We were very excited recently to have it confirmed that a beetle we found at an old orchard in east London was the rare Dorcatoma substriata – nationally scarce and not seen in London since 1928!
Russell Miller, who works for us as a consultant arboriculturalist and ecologist, found the larva of the beetle in a Shaggy Polypore (Inonotus hispidus) bracket fungus on an old apple tree in Chadwell Heath.
Apple trees are particularly good habitats for wildlife because they get old relatively quickly (they are “early senescent” hardwood trees), developing veteran features such as hollow trunks, rot holes, dead wood and sap runs.
These features are important for over 400 species of saproxylic invertebrates that live on dead or decaying wood, including Stag Beetle, Violet Oil-Beetle, and the beautiful and very rare Noble Chafer beetle. Our friends at the People’s Trust for Endangered Species have information on their website of how to spot the signs of Noble Chafer (but don’t confuse it with the Rose Chafer, which is similar but much more common!)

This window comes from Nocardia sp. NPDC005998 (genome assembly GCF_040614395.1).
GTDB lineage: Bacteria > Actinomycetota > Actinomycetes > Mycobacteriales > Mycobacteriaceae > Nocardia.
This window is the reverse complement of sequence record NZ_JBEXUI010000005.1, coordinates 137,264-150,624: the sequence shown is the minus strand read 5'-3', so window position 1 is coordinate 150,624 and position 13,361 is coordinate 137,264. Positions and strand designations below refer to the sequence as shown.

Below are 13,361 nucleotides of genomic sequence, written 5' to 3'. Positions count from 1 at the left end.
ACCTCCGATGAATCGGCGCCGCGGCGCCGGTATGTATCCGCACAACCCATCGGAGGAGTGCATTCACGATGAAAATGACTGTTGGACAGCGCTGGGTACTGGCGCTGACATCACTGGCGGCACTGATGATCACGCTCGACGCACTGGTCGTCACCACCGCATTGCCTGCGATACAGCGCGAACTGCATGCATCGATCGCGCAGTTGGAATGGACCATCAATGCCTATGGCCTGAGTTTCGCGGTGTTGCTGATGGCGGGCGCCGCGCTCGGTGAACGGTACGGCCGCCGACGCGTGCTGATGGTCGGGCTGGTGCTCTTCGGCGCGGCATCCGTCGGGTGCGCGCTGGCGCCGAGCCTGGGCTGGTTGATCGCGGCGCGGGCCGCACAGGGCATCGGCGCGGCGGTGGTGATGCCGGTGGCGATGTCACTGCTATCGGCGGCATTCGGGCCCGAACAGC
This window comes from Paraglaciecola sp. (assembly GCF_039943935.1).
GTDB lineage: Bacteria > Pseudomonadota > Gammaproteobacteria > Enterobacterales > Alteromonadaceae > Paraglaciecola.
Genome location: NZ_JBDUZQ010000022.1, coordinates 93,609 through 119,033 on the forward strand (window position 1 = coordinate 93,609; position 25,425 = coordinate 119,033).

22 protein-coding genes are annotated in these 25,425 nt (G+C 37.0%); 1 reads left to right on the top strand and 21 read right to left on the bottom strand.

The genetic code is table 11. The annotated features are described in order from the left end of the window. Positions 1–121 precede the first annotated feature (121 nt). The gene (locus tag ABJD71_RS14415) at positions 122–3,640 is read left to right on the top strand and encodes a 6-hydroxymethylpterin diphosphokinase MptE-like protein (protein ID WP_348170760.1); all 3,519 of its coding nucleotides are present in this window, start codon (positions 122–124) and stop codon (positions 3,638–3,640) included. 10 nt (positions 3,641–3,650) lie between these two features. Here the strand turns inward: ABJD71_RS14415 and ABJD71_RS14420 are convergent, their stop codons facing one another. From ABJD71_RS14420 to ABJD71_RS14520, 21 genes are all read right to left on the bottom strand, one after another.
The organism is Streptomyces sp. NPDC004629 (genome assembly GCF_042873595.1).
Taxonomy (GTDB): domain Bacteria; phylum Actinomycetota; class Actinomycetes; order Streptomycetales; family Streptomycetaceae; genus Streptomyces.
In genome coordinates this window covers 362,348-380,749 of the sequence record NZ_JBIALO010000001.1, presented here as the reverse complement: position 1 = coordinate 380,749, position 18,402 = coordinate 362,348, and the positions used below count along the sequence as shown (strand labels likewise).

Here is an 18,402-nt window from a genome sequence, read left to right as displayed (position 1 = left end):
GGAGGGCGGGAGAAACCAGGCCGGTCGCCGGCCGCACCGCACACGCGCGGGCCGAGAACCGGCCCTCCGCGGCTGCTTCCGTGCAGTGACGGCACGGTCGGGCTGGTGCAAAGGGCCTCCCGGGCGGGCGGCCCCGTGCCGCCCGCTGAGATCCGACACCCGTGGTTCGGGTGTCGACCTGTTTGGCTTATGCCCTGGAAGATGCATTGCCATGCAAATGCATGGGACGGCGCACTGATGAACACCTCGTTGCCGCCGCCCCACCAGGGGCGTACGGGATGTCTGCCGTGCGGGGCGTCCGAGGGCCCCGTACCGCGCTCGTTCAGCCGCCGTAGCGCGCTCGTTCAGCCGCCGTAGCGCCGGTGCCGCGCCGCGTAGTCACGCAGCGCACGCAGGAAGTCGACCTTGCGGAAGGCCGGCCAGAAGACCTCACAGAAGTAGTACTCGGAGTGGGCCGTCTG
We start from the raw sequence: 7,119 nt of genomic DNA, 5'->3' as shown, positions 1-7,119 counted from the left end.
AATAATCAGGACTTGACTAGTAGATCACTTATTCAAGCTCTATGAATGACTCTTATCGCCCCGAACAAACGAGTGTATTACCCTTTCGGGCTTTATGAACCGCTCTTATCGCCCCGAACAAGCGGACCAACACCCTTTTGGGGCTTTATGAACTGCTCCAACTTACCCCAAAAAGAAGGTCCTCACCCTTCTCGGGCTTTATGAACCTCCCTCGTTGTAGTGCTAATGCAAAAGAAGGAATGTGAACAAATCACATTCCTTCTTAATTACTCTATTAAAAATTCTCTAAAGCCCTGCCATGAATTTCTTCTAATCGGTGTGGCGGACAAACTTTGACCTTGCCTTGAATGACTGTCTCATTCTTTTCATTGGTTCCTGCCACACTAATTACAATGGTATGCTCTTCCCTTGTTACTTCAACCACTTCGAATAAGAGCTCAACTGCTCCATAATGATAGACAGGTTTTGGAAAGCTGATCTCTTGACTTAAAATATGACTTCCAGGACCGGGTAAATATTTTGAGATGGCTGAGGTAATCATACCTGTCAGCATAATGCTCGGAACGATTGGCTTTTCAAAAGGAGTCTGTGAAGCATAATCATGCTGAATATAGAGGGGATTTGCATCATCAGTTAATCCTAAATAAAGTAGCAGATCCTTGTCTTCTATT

Rot holes provide nesting sites for bats such as Noctule and the Brown Long Eared Bat, while hollow trunks can provide a home for Little Owls.
Of course this “early senescence” means apple trees don’t live for hundreds of years, like an oak, but it is possible to manage an old apple tree so that you preserve the dead wood for biodiversity, while encouraging new growth, to help the tree live for as long as possible.
It’s not all about the decay though
Fruit tree blossom is an important source of nectar for pollinators;
Orchards often have ponds and hedgerows which provide habitat for amphibians, mammals and birds, including great crested newts, hedgehogs and dormice. (Any excuse for a pic of a dormouse…)
And because orchard trees are more widely spaced than trees in a dense woodland, they let in more sunlight, which is particularly good for flying insects who need the warmth, such as bees and butterflies.
All in all, orchards are unique and special habitats, which is why traditional orchards are priorityPreview Changes habitats in the UK Biodiversity Action Plan. It is also one of the reasons behind our Celebration of Orchards project. With funding from the Heritage Lottery, we plan to work with 30 orchards in London over the next 3-4 years, helping local communities maintain and enjoy their old orchards, and share them with all the other creatures who live there!